"Removing the barrier between this and that is the only solution" {Chogyam Trungpa - "The Lion's Roar"}
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Re: Direct rebirth as a bug

Postby lobster » Wed Oct 02, 2013 9:50 pm

Sounds like you're positing an individual self that exists in the 5 skandhas, such that upon the break up of the body, it no longer exists.


Is that just a sound, which breaks up when not said or heard but continues long after . . . perhaps to reemerge as a faint echo?

This is categorically defined as "wrong view".
In fact in a few places I can think of, the more eternalistic take is considered "right view with effluents" and not specifically "wrong view".


How does this "right view with effluents" work out in direct bug rebirth? :smile:
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Re: Direct rebirth as a bug

Postby PorkChop » Wed Oct 02, 2013 10:26 pm

lobster wrote:
Sounds like you're positing an individual self that exists in the 5 skandhas, such that upon the break up of the body, it no longer exists.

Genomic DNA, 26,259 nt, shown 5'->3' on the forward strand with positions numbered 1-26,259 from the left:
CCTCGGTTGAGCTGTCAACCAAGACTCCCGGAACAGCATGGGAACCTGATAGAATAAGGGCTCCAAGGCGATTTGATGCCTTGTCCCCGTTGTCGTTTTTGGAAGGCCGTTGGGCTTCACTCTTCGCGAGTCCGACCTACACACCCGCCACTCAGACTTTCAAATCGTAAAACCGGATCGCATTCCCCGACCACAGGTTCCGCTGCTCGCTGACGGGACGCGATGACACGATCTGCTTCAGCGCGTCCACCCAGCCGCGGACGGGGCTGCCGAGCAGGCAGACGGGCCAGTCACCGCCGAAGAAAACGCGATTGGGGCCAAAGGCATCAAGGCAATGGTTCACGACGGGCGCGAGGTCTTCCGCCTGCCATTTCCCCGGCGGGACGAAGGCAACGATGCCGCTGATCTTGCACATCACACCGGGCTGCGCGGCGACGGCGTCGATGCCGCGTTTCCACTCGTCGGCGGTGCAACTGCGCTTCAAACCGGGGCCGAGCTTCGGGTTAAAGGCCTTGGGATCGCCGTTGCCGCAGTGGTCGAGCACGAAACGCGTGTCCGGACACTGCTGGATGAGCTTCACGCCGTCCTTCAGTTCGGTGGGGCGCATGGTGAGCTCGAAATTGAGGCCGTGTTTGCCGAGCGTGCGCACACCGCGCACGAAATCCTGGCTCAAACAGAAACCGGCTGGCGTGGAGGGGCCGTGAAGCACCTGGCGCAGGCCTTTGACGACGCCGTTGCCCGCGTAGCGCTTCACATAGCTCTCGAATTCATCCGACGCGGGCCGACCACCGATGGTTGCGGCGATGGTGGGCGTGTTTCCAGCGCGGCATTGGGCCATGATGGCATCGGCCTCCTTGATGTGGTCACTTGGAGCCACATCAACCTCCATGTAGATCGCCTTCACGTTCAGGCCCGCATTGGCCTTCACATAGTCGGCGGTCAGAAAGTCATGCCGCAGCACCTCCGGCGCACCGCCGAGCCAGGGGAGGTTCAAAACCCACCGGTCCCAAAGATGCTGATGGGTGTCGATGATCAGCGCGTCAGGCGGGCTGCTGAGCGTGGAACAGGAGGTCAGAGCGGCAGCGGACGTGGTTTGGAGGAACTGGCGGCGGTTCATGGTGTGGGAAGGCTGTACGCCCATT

Is that just a sound, which breaks up when not said or heard but continues long after . . . perhaps to reemerge as a faint echo?


Analogy that gets used is passing a flame from one torch to another (the torch a metaphor for the body).
It's not the same flame, because that flame is a constant flux & nonstatic.
It's not a completely separate flame either, because it was lit by the first.

lobster wrote:
This is categorically defined as "wrong view".
In fact in a few places I can think of, the more eternalistic take is considered "right view with effluents" and not specifically "wrong view".

How does this "right view with effluents" work out in direct bug rebirth? :smile:

The result of unskillful action.
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Re: Direct rebirth as a bug

Postby lobster » Thu Oct 03, 2013 8:15 am

The result of unskillful action.


:jumping:

. . . into the light . . . :popcorn:
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Re: Direct rebirth as a bug

Postby Simon E. » Thu Oct 03, 2013 8:33 am

I wonder what happens when Trollsters throw a party and no one shows ?
I think we should find out.